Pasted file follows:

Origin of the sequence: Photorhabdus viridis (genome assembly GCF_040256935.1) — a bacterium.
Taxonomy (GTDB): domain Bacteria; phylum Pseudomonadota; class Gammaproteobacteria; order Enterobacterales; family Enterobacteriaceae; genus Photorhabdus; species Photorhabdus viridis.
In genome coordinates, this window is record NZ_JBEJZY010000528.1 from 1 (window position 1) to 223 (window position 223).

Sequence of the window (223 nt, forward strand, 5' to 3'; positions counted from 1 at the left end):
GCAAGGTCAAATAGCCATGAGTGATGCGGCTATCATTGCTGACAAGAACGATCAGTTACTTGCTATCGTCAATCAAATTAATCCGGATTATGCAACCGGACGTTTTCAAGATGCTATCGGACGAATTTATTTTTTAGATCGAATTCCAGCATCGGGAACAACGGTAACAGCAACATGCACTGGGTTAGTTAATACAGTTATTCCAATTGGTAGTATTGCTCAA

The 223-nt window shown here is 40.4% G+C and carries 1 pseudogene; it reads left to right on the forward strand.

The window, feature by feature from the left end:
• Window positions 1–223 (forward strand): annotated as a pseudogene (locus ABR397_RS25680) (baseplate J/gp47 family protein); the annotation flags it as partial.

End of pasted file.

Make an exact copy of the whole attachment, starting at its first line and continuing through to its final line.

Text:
Origin of the sequence: Photorhabdus viridis (genome assembly GCF_040256935.1) — a bacterium.
Taxonomy (GTDB): domain Bacteria; phylum Pseudomonadota; class Gammaproteobacteria; order Enterobacterales; family Enterobacteriaceae; genus Photorhabdus; species Photorhabdus viridis.
In genome coordinates, this window is record NZ_JBEJZY010000528.1 from 1 (window position 1) to 223 (window position 223).

Sequence of the window (223 nt, forward strand, 5' to 3'; positions counted from 1 at the left end):
GCAAGGTCAAATAGCCATGAGTGATGCGGCTATCATTGCTGACAAGAACGATCAGTTACTTGCTATCGTCAATCAAATTAATCCGGATTATGCAACCGGACGTTTTCAAGATGCTATCGGACGAATTTATTTTTTAGATCGAATTCCAGCATCGGGAACAACGGTAACAGCAACATGCACTGGGTTAGTTAATACAGTTATTCCAATTGGTAGTATTGCTCAA

The 223-nt window shown here is 40.4% G+C and carries 1 pseudogene; it reads left to right on the forward strand.

The window, feature by feature from the left end:
• Window positions 1–223 (forward strand): annotated as a pseudogene (locus ABR397_RS25680) (baseplate J/gp47 family protein); the annotation flags it as partial.